It’s late; everyone else has left the office. And you can leave as soon as you get a specific report finished. But there are differences between two schedules, and you just can’t find them. You’ve been down the lists multiple times, you’ve ticked the numbers, but still, you just can’t find them. Does this sound a familiar scenario? I’ve been there many times. This is when a little known Excel feature comes into play – Speak Cells. Does this sound a familiar scenario? I’ve been there many times. This is when a little known Excel feature comes into play – Speak Cells.
Speak Cells does exactly what you would think. It speaks the values of a cell or cells.
How is this useful? When comparing a printed document with a spreadsheet, it can be difficult to identify differences. Many times in my career (usually when up against a tight deadline) I have sat with a colleague, one of us speaks the value, whilst the other confirms the value. But when you’re on your own the luxury of having a person next to you is not available. This is why Speak Cells is so useful.
Where to find Speak Cells?
Why have you never heard of this before? Because Speak Cells is not included in any of the standard Ribbons or Menus. It’s one of the hidden gems, which Microsoft leave for Excel geeks to find. Whilst my screenshots are based on Excel 2016, this feature has been part of Excel since 2003, so it will be within your version of Excel somewhere.
To use Speak Cells we must first add it to our Ribbon or Quick Access Toolbar. In this tutorial, we will add it to the Review Ribbon, but you could add it anywhere, just follow the same principles.
Add Speak Cells to the Review Ribbon
Right-click anywhere on an existing Ribbon, click Customize the Ribbon…
Using the New Group and Rename buttons from the Excel Options window, create a new group within the Review Ribbon called Speak Cells.
From the Choose commands from drop-down select Commands Not in the Ribbon. Scroll down to Speak Cells and add the commands to Speak Cells group you created above.
Click OK to close the Excel Options window. The Review Ribbon now includes the new Speak Cells group.
Using Speak Cells
There are 5 Speak Cells buttons:
- Speak Cells – Starts speaking the values from the selected cells. The order of speaking is based on the By Columns or By Rows toggle (see below).
- Stop Speaking – Stops Excel speaking.
- By Columns / By Rows – These buttons toggle between two options. By Columns will speak through each row in a column before moving to the next column, whilst By Rows will speak each column before moving to the next row.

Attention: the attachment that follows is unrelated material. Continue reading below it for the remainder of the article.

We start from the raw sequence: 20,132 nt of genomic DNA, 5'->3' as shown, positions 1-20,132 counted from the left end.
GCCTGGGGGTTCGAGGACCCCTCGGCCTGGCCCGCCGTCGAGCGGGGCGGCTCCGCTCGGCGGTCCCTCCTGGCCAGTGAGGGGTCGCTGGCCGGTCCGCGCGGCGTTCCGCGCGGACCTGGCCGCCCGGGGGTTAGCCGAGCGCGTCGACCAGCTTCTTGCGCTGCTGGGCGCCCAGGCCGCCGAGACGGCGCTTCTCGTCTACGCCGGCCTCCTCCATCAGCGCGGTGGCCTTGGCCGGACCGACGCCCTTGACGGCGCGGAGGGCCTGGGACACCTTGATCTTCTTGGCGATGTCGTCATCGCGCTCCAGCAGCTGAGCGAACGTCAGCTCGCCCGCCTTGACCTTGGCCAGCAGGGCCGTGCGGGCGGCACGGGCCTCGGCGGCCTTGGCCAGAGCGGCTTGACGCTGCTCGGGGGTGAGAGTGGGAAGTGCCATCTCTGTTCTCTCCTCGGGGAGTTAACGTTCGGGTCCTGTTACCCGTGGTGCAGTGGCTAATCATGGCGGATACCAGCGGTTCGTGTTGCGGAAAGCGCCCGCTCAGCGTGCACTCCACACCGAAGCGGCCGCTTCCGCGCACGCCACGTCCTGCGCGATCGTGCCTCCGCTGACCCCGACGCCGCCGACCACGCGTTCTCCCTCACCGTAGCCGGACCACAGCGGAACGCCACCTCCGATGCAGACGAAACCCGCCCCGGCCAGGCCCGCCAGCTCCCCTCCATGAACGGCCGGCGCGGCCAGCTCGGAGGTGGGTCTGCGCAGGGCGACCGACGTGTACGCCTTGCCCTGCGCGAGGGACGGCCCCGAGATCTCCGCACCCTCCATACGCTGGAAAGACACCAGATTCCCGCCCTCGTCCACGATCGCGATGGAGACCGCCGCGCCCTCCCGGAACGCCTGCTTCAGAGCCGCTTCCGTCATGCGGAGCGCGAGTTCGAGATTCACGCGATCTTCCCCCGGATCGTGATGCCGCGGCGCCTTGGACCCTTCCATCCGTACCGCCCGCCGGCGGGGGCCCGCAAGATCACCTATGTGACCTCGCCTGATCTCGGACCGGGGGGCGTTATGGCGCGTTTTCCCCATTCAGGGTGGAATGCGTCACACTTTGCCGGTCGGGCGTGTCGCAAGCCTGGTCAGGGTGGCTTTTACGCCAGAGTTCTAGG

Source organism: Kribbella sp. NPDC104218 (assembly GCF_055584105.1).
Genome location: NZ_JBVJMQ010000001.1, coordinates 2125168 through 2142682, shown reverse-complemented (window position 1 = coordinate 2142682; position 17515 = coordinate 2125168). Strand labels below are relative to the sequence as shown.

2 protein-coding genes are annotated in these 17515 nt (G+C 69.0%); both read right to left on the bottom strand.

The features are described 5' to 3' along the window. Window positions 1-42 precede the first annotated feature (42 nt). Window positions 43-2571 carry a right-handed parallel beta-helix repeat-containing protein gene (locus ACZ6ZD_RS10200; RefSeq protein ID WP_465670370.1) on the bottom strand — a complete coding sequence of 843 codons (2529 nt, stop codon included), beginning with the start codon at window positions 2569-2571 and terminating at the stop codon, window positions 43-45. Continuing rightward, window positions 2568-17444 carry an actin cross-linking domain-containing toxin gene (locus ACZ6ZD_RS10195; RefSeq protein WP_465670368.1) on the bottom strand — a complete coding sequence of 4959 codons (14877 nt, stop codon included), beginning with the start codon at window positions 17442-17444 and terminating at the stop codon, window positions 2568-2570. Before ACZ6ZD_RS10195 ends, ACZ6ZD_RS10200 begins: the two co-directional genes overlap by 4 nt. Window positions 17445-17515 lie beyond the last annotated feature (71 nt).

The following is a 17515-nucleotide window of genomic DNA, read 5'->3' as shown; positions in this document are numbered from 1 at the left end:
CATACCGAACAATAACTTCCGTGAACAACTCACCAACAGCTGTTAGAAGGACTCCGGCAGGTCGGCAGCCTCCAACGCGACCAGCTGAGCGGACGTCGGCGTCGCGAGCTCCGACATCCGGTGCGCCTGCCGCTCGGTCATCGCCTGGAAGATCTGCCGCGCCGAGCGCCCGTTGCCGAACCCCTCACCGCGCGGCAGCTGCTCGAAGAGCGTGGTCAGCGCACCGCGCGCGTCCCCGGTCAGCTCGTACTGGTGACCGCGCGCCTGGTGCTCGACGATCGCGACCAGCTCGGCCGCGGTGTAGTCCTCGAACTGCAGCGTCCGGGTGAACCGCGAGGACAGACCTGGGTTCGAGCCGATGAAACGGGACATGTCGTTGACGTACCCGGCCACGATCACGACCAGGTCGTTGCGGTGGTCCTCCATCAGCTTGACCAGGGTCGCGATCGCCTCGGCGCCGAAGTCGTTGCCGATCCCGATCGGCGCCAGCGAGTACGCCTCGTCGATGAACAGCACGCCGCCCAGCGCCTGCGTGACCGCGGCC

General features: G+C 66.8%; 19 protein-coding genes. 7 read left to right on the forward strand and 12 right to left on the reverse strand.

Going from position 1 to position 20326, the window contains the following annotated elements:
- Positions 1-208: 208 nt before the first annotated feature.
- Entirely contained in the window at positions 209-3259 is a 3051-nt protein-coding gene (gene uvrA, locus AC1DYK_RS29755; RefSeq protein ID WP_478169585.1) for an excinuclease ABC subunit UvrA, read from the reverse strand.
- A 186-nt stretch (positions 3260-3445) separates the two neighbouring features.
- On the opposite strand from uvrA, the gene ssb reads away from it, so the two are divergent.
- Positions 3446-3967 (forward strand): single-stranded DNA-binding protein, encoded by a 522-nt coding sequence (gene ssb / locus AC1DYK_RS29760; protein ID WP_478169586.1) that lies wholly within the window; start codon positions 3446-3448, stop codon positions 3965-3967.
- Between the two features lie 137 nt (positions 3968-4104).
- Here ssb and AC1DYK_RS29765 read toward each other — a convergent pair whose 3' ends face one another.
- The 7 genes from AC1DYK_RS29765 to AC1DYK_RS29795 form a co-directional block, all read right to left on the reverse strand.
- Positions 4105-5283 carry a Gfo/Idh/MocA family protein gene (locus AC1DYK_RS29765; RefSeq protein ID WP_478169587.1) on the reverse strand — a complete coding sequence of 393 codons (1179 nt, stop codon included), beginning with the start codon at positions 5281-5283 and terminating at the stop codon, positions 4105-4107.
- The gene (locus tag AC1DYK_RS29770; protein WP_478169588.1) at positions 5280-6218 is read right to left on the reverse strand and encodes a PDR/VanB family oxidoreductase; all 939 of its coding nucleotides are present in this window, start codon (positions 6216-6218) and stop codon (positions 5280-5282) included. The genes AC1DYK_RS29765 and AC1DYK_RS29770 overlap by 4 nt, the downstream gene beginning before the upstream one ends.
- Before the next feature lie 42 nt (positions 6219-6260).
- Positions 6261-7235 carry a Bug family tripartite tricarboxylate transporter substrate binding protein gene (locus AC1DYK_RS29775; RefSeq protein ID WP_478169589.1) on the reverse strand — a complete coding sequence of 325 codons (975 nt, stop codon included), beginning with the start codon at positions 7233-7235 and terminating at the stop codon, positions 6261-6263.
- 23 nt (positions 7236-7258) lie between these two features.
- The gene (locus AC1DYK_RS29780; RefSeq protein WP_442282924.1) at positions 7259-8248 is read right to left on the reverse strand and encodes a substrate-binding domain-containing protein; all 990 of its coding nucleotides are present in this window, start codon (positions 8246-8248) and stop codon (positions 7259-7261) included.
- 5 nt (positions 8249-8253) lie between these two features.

- On Enter – A toggle button to speak the cell value after entering a value or formula in a cell.
It’s time to give it a go.
A few notes on using Speak Cells
Like any features of Excel there are a few things to be aware of:
The speakers need to be on and turned-up
When in an office we tend to turn computer volumes down so not to disturb others, therefore it’s easy to forget that you need to turn the sound on and volume up. This may seem obvious, but you’d be surprised.
Only speaks displayed valued
The words spoken will be based on the precision of the cell value. If a cell value is 22.5, but is displayed to zero decimal places (i.e., the cell displays 23), Speak Cells will speak 23, rather than 22.5.
What about the Mac Version?
A similar feature is available on the Mac version but found within the main System Preferences. System Preferences -> Dictation & Speech -> Text to Speech
VBA code for Speak Cells
If you want to control this with VBA here are some short sample codes to use.
The code below will speak the words “Hi, I am Excel”.
Sub ExcelSpeakText() Application.Speech.Speak "Hi, I am Excel" End Sub
The code below will speak the values in Cells A5 – A.
Sub ExcelSpeakCells() Range("A5:A6").Speak End Sub
Toggle the speech direction
The code below will toggle between the By Rows and By Columns options.
Sub ToggleSpeakDirection() If Application.Speech.Direction = xlSpeakByColumns Then Application.Speech.Direction = xlSpeakByRows Else Application.Speech.Direction = xlSpeakByColumns End If End Sub
Speak on Enter On/Off
The code below turns on the Speak on Enter setting (use False to turn off the setting).
Sub SpeakOnEnter() Application.Speech.SpeakCellOnEnter = True 'Alternative values 'Application.Speech.SpeakCellOnEnter = False End Sub
Changing voices and speed
It gets a bit trickier when trying to change the voice or the speed. It’s outside the scope of this article but, if you want to know more, Ryan Wells has an excellent article describing how to change all these settings with VBA.
There you have it. The little know Speak Cells feature of Excel. You probably won’t use it every day, but know it’s there. Then at the right time, you can use it to save you some frustration.